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Title Gluma versus Dentin Bonding Agents to Treat Dentin Hypersensitivity
Clinical Question In patients with dentin hypersensitivity, will application of Gluma (a dentin desensitizing agent) or the application of a dentin bonding agent reduce the discomfort more?
Clinical Bottom Line Gluma AND dentin bonding agents have both been shown to reduce dentin hypersensitivity in response to a number of types of stimuli. A statistical difference was not noted between the two materials.
Best Evidence (you may view more info by clicking on the PubMed ID link)
PubMed ID Author / Year Patient Group Study type
(level of evidence)
#1) 19678443Ozen/2009N=52 Ankara, TurkeyRandomized Controlled Split Mouth Trial
Key resultsThe results of this study showed that the placebo group pain scores were higher than the study groups. The analysis conducted by the authors showed a decrease in dentin hypersensitivity over the time with use of Gluma, Duraphat and UltraEZ (p<0.05). According to the authors, no significant difference was found among the three desensitizing agents.
#2) 10649916Ferrari/199960 teeth, 30 subjects; n=30 Livorno, ItalyCohort Study
Key resultsThe results of this study showed that exposed root dentin sealed with Scotchbond 1, with or without prior acid-etching, did not show spontaneous sensitivity after 3 months. For both Groups 1 (acid etched) and 2 (no acid etching) there was a statistically significant (P < 0.0005) reduction in sensitivity levels between the pain scores immediately after treatment and between the first recall pre-treatment pain scores and the last recall pain scores (Gluma was not used in this study).
#3) 20533627Yu/201055 teeth, n=31 Zhejiang, ChinaRandomized (teeth) Trial
Key resultsA randomized, placebo controlled, split-mouth, subject-blinded method was used. All dental materials tested (Gluma desensitizer by Heraeus, one component self-etch adhesives iBond by Heraeus and Xeno V by Dentsply, and a NaF preparation, Bifluorid 12 by Voco) significantly reduced hypersensitivity to both thermal and mechanical stimuli immediately (p<0.05) and one month after treatment (p<0.05), except for Bifluorid 12 for mechanical sensitivity.
Evidence Search #8 Search (("gluma desensitizer" [Supplementary Concept]) AND "Dentin-Bonding Agents"[Mesh]) AND "Dentin Sensitivity"[Mesh#6 Search ("Dentin-Bonding Agents"[Mesh]) AND "Dentin Sensitivity"[Mesh]#3 Search ("gluma desensitizer" [Supplementary Concept]) AND "Dentin Sensitivity"[Mesh]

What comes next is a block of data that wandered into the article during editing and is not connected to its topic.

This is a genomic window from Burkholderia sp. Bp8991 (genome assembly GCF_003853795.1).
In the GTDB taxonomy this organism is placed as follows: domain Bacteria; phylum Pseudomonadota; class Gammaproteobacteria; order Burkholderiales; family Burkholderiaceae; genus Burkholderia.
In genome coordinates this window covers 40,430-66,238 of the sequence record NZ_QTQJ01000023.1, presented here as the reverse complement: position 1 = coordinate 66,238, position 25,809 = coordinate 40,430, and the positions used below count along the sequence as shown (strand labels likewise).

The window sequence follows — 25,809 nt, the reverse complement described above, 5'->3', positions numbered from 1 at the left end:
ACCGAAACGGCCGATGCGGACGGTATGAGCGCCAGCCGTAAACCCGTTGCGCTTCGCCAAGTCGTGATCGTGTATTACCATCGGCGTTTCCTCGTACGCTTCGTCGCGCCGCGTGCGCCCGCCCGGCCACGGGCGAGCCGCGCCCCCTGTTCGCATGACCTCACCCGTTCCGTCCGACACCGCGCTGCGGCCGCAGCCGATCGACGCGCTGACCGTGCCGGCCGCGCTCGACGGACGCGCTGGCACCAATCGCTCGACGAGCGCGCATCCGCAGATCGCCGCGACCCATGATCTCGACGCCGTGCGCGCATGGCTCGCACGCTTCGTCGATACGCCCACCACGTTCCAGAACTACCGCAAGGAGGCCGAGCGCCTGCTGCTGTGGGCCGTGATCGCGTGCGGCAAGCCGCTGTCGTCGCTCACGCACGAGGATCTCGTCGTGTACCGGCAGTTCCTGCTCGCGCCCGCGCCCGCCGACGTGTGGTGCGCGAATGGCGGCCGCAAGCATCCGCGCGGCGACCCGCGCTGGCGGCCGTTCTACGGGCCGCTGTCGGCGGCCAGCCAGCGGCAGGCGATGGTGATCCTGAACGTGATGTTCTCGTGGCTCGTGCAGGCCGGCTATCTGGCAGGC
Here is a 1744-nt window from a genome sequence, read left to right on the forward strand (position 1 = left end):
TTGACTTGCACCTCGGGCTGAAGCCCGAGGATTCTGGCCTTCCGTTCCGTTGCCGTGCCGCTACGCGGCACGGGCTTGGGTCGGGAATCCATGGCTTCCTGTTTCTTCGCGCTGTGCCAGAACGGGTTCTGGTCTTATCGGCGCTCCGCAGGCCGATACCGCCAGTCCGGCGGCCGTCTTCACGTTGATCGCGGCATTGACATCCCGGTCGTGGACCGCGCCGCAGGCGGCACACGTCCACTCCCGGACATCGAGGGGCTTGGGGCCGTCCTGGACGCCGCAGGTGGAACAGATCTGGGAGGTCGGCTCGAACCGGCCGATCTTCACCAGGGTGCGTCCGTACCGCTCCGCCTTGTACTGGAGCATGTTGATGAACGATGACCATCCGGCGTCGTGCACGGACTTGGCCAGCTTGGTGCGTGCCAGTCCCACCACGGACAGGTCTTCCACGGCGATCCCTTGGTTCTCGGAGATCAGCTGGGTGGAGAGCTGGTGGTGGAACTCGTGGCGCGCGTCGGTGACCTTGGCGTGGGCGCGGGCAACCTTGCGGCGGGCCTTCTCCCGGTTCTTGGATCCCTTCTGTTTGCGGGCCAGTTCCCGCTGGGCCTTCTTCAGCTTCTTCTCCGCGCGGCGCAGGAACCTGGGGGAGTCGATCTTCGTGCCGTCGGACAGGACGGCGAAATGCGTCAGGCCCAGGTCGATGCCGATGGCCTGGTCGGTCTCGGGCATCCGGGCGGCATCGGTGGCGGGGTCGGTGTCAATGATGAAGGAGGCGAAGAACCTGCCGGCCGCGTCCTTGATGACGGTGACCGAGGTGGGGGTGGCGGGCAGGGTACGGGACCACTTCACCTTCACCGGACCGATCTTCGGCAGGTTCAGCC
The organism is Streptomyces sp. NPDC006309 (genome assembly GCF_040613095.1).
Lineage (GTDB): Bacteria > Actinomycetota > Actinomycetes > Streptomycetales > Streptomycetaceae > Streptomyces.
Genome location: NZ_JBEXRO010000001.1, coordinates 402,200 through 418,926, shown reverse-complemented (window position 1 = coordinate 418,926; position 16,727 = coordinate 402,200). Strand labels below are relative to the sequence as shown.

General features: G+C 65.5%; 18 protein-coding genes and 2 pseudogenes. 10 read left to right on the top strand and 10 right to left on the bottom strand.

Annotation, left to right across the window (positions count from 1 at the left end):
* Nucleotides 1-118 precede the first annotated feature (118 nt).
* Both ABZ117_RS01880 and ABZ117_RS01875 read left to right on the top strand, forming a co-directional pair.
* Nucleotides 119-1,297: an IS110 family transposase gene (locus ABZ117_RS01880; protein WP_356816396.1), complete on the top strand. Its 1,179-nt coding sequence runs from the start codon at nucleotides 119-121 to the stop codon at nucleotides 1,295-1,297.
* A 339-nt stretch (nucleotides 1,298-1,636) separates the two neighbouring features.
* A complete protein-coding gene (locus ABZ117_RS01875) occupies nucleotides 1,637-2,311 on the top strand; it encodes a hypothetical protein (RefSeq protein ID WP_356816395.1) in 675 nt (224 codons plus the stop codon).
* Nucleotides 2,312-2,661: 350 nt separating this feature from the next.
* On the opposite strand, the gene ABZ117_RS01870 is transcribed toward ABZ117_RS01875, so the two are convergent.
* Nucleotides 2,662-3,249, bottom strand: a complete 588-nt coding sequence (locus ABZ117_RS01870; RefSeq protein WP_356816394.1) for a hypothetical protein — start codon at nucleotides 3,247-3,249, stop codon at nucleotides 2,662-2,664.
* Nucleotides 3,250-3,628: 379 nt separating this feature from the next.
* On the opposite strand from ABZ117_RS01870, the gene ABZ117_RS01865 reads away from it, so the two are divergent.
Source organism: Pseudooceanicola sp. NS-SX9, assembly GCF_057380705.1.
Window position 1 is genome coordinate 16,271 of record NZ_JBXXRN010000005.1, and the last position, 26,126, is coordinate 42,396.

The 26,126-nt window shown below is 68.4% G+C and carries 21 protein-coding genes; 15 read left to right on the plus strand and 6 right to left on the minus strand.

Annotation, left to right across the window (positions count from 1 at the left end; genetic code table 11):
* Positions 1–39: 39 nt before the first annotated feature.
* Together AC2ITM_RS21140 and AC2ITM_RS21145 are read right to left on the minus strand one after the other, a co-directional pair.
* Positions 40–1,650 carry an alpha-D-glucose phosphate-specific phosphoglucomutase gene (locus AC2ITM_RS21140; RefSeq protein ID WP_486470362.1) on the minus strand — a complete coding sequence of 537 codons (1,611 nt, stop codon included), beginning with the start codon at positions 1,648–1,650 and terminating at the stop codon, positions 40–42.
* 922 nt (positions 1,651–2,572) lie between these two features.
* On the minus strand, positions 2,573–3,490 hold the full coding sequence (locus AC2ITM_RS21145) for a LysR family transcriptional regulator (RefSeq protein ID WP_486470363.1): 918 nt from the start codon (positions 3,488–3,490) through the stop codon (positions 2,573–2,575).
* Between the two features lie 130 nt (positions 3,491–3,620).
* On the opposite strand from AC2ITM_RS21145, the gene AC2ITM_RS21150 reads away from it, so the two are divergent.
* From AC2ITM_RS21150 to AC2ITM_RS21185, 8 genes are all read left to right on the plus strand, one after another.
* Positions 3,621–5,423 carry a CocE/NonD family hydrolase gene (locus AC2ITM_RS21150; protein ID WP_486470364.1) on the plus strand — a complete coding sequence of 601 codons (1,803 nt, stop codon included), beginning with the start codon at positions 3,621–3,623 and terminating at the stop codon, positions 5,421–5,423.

Comments on
The Evidence
All three articles showed evidence that the dentin hypersensitivity was decreased by a statistically significant amount (p<.05) using the materials included in each specific study. The study conducted by Ferrari, et. al., was not conducted in a random manner and thus should carry less evidential weight than the other two RCT studies.
Applicability This CAT could be applied to every patient that receives a dental restoration. It also applies to patients that have hypersensitivity as a result of bruxism, attrition, abrasion or other conditions where enamel is lost and dentin is exposed to the oral environment.
Specialty/Discipline (General Dentistry) (Periodontics) (Prosthodontics) (Restorative Dentistry)
Keywords Gluma Desensitizer, Dentin bonding agents, Dentin Hypersensitivity
ID# 824
Date of submission: 03/31/2011spacer Revised: 12/14/2011
E-mail jacksonrt@livemail.uthscsa.edu
Author Ross Jackson
Co-author(s) e-mail
Faculty mentor/Co-author David Cox, DDS
Faculty mentor/Co-author e-mail CoxD@uthscsa.edu
Basic Science Rationale
(Mechanisms that may account for and/or explain the clinical question, i.e. is the answer to the clinical question consistent with basic biological, physical and/or behavioral science principles, laws and research?)
post a rationale
None available
Comments on the CAT
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by Keaton Forrester, DMD, Giang Tran, DDS (San Antonio, TX) on 11/13/2015
A PubMed and Trip Database search on this question in November, 2015 found a more recent publication by da Rosa et. al., 2013 (PubMed ID 23616976). This systematic review retrieved 99 articles with 17 meeting the selection criteria. The conclusions supported this CAT with all treatments tested showing satisfactory results.

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